I wish I had taken some photos. Typically, as always when a camera is most needed, I had left mine in my room thinking it would be too dark and/or not a great spectacle. How wrong I so often am!
I managed to speak to the young singers and the old bird at the piano afterwards. They deserve a special mention; the deceivingly 'geriatric' pianist was called Freyda Anido, the young lady singer was her daughter, Marlen, and the young lad singing was called Samuel David Rodriguez Menejías. Give them a big hand!!!

There were images of the saintly (mass murderer) Che everywhere; even on the terrace wall at my Casa (right).

As already mentioned, the Cuban people are mostly quite poor, but they are looked after by the state and issued ration cards with which they obtain food. The food is also very basic; I never saw any stores or mini-supermarkets with shelves of the stuff, let alone luxury goods, as we are accustomed to. However, a high proportion of the locals, both black and white, seemed to be remarkably 'well upholstered'. I rarely saw a skinny one.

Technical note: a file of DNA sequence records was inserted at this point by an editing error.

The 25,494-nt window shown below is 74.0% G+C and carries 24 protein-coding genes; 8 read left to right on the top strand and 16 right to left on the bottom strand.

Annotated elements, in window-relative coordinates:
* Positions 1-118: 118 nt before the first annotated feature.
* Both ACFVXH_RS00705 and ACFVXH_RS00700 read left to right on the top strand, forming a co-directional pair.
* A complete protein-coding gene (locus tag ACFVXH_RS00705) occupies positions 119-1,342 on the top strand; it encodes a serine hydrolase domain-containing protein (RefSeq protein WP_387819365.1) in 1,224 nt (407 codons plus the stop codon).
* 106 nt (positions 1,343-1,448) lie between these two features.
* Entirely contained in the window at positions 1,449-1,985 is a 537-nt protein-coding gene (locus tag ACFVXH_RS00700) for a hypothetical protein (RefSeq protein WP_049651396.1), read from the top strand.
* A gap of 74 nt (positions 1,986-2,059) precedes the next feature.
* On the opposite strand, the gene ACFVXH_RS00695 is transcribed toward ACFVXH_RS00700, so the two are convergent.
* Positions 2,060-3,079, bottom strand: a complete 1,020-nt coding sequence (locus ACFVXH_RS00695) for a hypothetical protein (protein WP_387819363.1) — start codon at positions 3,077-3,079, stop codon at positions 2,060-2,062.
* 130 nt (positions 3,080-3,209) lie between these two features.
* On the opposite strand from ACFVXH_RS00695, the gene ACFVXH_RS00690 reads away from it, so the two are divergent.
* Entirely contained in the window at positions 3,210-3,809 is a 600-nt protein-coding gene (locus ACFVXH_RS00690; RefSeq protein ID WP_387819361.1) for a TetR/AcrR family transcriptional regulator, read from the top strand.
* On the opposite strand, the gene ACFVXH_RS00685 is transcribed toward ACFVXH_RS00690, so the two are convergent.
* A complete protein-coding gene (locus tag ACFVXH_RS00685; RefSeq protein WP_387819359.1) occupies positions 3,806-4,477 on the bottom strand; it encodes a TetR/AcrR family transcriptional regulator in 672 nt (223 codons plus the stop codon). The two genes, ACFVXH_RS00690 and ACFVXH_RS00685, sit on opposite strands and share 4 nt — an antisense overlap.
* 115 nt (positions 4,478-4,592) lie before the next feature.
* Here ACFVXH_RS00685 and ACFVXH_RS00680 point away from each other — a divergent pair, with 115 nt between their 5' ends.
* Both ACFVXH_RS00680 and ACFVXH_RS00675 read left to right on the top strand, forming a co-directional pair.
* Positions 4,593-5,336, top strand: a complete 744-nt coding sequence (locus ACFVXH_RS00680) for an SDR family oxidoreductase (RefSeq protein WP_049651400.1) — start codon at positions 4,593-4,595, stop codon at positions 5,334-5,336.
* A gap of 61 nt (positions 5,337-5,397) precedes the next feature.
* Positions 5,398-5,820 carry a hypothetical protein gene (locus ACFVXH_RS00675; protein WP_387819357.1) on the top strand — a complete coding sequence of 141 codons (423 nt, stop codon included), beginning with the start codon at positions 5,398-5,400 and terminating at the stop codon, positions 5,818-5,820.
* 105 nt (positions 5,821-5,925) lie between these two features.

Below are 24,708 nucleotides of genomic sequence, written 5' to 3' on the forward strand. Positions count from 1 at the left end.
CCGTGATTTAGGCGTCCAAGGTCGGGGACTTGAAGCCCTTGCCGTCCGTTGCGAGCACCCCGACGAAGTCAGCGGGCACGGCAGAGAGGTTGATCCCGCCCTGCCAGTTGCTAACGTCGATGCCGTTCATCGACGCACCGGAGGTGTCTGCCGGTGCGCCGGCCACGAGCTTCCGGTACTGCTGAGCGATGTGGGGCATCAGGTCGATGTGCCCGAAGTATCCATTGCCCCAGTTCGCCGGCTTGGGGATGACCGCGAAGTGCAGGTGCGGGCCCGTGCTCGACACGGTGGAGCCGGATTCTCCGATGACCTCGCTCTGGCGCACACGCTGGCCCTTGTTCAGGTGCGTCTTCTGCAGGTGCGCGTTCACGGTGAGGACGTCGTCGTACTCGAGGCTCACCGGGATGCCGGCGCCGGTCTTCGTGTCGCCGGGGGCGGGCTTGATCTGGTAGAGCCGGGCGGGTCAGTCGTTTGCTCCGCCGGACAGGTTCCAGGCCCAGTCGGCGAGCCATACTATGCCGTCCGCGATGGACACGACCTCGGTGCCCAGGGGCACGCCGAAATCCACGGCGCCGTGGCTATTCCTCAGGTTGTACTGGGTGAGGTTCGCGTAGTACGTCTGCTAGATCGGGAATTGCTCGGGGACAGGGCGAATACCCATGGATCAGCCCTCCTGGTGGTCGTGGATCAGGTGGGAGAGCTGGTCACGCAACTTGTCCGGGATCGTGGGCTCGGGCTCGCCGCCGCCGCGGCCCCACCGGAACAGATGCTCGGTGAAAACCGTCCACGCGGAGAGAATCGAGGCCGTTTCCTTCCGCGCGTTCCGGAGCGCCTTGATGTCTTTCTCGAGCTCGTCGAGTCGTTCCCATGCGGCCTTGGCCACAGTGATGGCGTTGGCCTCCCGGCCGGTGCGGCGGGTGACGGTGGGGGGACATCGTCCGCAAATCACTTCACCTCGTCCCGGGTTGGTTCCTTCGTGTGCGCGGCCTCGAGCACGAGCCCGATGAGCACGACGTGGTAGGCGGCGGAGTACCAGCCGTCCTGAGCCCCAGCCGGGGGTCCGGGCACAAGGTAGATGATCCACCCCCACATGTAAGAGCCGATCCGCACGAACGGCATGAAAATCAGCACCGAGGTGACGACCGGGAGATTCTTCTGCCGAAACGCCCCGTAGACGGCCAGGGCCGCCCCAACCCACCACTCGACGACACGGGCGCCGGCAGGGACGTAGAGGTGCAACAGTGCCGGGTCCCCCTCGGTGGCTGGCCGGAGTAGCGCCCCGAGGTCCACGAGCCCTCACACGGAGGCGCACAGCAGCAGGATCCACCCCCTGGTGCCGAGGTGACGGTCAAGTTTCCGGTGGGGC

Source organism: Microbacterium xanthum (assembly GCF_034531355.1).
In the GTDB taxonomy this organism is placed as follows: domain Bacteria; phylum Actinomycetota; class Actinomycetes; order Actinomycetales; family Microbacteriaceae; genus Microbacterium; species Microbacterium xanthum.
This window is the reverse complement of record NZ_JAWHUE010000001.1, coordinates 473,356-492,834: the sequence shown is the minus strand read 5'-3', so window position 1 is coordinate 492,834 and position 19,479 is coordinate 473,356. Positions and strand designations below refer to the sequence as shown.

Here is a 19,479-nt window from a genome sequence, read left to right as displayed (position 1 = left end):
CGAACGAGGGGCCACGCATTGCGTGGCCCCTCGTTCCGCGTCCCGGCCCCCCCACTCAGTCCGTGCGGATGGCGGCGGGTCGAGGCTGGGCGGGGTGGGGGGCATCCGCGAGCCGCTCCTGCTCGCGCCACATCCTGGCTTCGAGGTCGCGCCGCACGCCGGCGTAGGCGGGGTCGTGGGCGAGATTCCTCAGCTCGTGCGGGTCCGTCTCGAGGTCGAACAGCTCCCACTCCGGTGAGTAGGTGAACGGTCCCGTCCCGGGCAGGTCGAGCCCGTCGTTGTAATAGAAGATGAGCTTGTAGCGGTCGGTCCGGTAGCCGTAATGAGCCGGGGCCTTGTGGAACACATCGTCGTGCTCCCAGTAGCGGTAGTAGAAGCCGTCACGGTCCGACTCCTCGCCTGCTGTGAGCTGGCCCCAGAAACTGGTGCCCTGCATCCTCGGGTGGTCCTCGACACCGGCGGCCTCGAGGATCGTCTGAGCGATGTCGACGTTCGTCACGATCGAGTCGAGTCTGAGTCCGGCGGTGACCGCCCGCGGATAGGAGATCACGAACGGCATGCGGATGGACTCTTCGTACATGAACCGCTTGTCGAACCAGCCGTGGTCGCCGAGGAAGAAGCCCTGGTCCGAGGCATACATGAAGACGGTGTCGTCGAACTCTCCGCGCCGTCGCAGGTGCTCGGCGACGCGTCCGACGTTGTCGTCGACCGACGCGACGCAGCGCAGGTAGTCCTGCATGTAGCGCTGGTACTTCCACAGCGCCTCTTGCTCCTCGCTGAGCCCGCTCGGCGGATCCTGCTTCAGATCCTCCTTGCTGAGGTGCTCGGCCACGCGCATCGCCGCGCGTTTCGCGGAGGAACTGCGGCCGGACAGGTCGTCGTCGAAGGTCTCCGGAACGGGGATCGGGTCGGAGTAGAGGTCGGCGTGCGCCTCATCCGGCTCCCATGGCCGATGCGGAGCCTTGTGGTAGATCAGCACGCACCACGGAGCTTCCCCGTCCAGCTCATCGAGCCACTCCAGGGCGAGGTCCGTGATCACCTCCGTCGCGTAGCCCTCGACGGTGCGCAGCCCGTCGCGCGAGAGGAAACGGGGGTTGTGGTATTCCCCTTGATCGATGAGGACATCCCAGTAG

They are certainly not starving! Despite a refreshing lack of MacDonalds or any other 'fast food' outlets the standard figure can be somewhat on the 'generous' side. I met these two trendy young things in a queue at the bank (they are Cuban). Was it P G Wodehouse who unkindly remarked about some comfortably build lady; "She looked as if she had been poured into her clothes and had forgotten to say 'when'." ?

By chance I found another watering-hole called Restaurant Florida Center (right). This was another agreeable looking place but where the food could best be described as 'average'. I had fish. It was never made clear what kind of fish; just fish (and rice). However, it had a major selling point. It was run by a very charming young man who told me that they had 'in house WiFi' for which I needed my ETECSA card, but it worked! I could come in and use it anytime. Magic.

Of course there was in house musical entertainment. This duo were, despite appearances, extremely good with their sing songs. The guitarist was especially good (the best in town, I was told, obviously). I was feeling generous and bought, for CUC 10, one of his CDs. I kook forward to listening to it when I get home.

I bumped into a couple of Austrian ladies at my Casa and helped them load their bags onto a jeep. They had been driving around Cuba for a month and had covered just about the whole country. They told me they had driven over 3000 kms so far and were heading back towards Havana. It put my minor roamings into perspective.

My mate Alba, the taxi driver, was waiting to collect me early the next morning and off we rattled back to the bus station. Next stop Varadero, the well known 'all inclusive' haven for well heeled sun-worshipping tourists on the north coast. I feel I have to see the place.